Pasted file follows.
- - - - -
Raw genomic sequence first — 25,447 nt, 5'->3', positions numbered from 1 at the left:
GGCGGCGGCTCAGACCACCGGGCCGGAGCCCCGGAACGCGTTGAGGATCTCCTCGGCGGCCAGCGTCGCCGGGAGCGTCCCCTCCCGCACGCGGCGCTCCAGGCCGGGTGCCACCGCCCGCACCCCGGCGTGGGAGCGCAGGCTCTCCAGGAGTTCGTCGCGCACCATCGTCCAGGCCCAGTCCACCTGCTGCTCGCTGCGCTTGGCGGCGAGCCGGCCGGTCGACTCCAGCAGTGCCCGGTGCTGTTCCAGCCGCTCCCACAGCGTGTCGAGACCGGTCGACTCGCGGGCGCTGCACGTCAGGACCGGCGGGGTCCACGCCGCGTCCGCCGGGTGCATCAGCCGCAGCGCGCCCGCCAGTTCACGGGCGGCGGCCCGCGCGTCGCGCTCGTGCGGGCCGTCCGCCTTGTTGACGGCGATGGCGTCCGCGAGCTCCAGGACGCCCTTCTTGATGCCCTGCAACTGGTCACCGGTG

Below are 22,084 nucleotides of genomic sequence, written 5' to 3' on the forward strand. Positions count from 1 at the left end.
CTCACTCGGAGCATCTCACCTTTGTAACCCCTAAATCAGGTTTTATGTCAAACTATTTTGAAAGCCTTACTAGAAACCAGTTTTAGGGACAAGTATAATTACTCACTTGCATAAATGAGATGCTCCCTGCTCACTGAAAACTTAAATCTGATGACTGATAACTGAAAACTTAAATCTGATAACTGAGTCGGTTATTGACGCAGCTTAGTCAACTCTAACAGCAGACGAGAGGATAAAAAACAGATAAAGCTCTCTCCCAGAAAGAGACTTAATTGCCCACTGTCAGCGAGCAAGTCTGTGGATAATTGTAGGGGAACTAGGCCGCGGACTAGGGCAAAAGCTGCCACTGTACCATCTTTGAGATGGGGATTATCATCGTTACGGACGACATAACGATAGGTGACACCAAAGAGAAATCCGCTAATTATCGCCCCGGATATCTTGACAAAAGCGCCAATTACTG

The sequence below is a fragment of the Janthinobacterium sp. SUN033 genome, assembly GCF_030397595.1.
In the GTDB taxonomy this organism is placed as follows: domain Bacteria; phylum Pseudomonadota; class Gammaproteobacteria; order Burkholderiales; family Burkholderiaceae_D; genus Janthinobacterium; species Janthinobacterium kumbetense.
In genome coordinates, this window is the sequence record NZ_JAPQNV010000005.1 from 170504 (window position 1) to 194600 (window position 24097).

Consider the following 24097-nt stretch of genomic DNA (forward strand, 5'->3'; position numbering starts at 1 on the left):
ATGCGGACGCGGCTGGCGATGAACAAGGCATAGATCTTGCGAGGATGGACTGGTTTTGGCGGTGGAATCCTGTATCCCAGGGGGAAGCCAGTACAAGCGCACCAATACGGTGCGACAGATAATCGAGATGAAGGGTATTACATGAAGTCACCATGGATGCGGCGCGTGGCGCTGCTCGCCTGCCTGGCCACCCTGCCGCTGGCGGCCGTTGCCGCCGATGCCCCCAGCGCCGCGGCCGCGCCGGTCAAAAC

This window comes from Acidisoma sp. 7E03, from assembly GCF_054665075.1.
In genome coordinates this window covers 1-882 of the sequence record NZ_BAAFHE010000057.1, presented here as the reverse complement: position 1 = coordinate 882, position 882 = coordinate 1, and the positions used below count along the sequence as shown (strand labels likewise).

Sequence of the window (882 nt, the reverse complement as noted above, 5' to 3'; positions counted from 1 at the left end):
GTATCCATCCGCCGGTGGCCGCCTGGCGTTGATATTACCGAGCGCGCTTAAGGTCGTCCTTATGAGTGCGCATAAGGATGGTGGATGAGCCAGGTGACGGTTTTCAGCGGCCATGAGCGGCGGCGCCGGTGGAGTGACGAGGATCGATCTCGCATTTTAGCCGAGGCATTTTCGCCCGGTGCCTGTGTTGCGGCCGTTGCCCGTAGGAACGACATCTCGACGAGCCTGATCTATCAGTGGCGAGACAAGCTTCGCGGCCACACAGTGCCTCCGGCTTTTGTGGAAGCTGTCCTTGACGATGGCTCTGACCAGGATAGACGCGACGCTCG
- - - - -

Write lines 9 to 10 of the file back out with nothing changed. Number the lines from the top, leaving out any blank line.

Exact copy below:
ATGCGGACGCGGCTGGCGATGAACAAGGCATAGATCTTGCGAGGATGGACTGGTTTTGGCGGTGGAATCCTGTATCCCAGGGGGAAGCCAGTACAAGCGCACCAATACGGTGCGACAGATAATCGAGATGAAGGGTATTACATGAAGTCACCATGGATGCGGCGCGTGGCGCTGCTCGCCTGCCTGGCCACCCTGCCGCTGGCGGCCGTTGCCGCCGATGCCCCCAGCGCCGCGGCCGCGCCGGTCAAAAC

This window comes from Acidisoma sp. 7E03, from assembly GCF_054665075.1.